1. Tell stories
Now that we are finally allowed to promote live again after times of radio silence, the pitfall of the screaming sales pitch is lurking. Don't fall for it! Right now, telling a personal, recognizable and above all real story is a more meaningful strategy. It is the time of sharing experiences, because we all had new, sometimes intense experiences because of corona.
So research what story you can tell, right now, and what your brand can really do for the ideal customer. For example, if you want to sell a toaster, don't focus on the high-end functionalities of the device, but tell the story of the cozy smell of a toasted sandwich on Sunday morning, with the children sliding around the breakfast table in their pajamas. You are then selling an experience, a quality of life, and not just a simple device.
2. Make it personal
Dare to opt for a personal approach, especially with a live promotion. After all, it has been a long time since we could meet without the help of Zoom, Teams or Skype. Take time for your visitors and in any case make sure that every personal contact is also a sincere contact. So don't quickly put a brochure in someone's hands, but ask how someone is doing and research whether your brand can mean something for them in one way or another. A live promotion or event is an excellent opportunity for effective micro-marketing and meaningful one-on-one communication. Show that you think and have thought of your target group.
3. Exceed expectations
One of the most effective ways to create a positive brand experience is to surprise your target audience with something extra, something they didn't expect. Because if you do nothing more than meet the expectations of your target group, that target group will never become a group of loyal, loyal customers. Do you want the visitors of your event to walk out the door feeling happy and overwhelmed, with a lasting positive memory of your brand? Then exceed expectations. For example, organize a special performance or a cool experience. Or blow them away with a nice story. Of course, a nice giveaway always works well. Using photoflyers during your event, for example, is an effective way to ensure that your brand 'sticks' in a positive way.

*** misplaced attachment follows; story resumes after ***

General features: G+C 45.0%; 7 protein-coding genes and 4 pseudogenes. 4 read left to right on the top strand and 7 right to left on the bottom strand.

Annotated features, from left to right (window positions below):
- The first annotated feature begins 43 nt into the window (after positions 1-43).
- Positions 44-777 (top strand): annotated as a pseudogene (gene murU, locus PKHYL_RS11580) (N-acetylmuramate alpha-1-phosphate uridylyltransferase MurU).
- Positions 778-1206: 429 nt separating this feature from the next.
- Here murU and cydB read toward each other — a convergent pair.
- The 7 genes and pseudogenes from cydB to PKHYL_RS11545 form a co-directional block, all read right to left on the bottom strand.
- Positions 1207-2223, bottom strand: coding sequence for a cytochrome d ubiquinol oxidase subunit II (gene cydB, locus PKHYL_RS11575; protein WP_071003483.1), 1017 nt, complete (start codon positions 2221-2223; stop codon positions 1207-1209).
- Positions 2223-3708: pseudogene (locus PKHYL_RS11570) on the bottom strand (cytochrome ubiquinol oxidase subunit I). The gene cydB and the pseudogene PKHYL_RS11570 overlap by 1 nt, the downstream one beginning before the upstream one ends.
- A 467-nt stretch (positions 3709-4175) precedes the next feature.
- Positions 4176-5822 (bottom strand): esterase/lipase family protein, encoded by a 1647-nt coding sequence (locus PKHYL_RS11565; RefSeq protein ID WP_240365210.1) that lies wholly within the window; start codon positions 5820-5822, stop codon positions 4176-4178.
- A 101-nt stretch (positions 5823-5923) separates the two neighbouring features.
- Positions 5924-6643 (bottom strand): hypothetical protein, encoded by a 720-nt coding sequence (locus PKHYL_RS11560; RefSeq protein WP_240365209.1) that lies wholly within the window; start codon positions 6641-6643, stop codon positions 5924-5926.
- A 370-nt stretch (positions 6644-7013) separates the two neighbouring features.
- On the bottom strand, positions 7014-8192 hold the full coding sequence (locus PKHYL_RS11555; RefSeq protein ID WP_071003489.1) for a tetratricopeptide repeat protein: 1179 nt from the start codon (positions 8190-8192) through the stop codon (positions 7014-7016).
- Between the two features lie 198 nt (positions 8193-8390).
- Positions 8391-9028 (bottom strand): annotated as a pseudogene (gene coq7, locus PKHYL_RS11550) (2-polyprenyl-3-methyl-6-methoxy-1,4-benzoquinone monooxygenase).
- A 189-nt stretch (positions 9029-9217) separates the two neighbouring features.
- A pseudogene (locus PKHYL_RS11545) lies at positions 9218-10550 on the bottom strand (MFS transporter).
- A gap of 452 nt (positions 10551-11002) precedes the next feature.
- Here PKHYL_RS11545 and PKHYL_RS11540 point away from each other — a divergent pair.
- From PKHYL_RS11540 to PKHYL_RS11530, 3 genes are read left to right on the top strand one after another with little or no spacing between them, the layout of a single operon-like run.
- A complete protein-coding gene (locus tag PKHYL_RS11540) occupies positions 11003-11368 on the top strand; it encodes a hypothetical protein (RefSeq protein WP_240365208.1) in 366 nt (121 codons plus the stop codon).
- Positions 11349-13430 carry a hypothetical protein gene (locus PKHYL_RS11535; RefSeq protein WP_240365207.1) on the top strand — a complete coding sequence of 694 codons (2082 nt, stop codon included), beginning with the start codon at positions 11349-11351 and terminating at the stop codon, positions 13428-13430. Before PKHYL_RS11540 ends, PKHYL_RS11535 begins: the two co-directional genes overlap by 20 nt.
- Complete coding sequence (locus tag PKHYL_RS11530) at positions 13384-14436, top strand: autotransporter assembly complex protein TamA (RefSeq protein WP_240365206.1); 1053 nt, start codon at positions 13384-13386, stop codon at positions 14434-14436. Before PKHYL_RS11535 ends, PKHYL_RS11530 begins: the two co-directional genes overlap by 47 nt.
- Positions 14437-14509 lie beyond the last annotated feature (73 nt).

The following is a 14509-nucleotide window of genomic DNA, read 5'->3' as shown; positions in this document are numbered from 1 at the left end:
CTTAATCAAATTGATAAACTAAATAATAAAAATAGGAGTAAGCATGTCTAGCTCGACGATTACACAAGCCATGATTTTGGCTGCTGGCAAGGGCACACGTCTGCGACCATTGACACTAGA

4. Embrace the ‘peak-end rule’
What visitors will especially remember about your event are the strongly positive or negative moments (the peaks) and the last moment (the end). Make them count! Provide a nice highlight (see under 3) and of course try to keep the negative experience out of the door (tip: skimping on catering is never a good idea). The end of your event is also a perfect hook for creating a positive memory. Give your visitors a nice memento, ensure that the cloakroom handling goes smoothly and provide sufficient space to move at the exit, especially in times of corona.
5. Don't forget the 'satisfied customer'
Customers who rate a brand with nine or ten are up to three times more likely to return to that brand than customers who rate the brand four through eight. Moreover, repeat purchases from the latter group of customers do not differ much from each other: whether someone gives a four or an eight, the size of the repeat purchases is almost the same. While: if you turn 'normally satisfied' customers into 'very satisfied' customers, they spend on average 76% more. It is therefore useful to focus more on the 'normally satisfied' customers. Make sure that these customers receive more (personal) attention, are surprised and feel appreciated, so that they also reward your brand with a nine or a ten. A live promotion or event is an excellent opportunity for this.